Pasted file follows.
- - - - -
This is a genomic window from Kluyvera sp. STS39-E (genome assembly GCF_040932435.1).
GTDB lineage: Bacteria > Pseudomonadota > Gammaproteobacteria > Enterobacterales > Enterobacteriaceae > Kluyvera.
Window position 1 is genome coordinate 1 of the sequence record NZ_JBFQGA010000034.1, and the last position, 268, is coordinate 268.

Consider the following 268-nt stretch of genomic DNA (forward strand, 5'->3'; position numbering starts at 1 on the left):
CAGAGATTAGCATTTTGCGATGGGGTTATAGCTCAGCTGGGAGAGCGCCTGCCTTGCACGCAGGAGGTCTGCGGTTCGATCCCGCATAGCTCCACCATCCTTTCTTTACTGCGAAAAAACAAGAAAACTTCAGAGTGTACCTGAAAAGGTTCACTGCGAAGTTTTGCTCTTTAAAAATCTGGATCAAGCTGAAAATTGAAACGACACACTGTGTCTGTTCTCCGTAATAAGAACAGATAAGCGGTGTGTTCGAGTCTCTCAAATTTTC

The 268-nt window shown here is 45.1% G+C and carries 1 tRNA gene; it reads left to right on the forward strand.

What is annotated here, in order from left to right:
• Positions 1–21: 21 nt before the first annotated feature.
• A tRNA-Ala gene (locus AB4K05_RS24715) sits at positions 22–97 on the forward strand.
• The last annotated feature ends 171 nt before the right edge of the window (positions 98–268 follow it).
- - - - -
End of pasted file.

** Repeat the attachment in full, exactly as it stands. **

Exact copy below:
This is a genomic window from Kluyvera sp. STS39-E (genome assembly GCF_040932435.1).
GTDB lineage: Bacteria > Pseudomonadota > Gammaproteobacteria > Enterobacterales > Enterobacteriaceae > Kluyvera.
Window position 1 is genome coordinate 1 of the sequence record NZ_JBFQGA010000034.1, and the last position, 268, is coordinate 268.

Consider the following 268-nt stretch of genomic DNA (forward strand, 5'->3'; position numbering starts at 1 on the left):
CAGAGATTAGCATTTTGCGATGGGGTTATAGCTCAGCTGGGAGAGCGCCTGCCTTGCACGCAGGAGGTCTGCGGTTCGATCCCGCATAGCTCCACCATCCTTTCTTTACTGCGAAAAAACAAGAAAACTTCAGAGTGTACCTGAAAAGGTTCACTGCGAAGTTTTGCTCTTTAAAAATCTGGATCAAGCTGAAAATTGAAACGACACACTGTGTCTGTTCTCCGTAATAAGAACAGATAAGCGGTGTGTTCGAGTCTCTCAAATTTTC

The 268-nt window shown here is 45.1% G+C and carries 1 tRNA gene; it reads left to right on the forward strand.

What is annotated here, in order from left to right:
• Positions 1–21: 21 nt before the first annotated feature.
• A tRNA-Ala gene (locus AB4K05_RS24715) sits at positions 22–97 on the forward strand.
• The last annotated feature ends 171 nt before the right edge of the window (positions 98–268 follow it).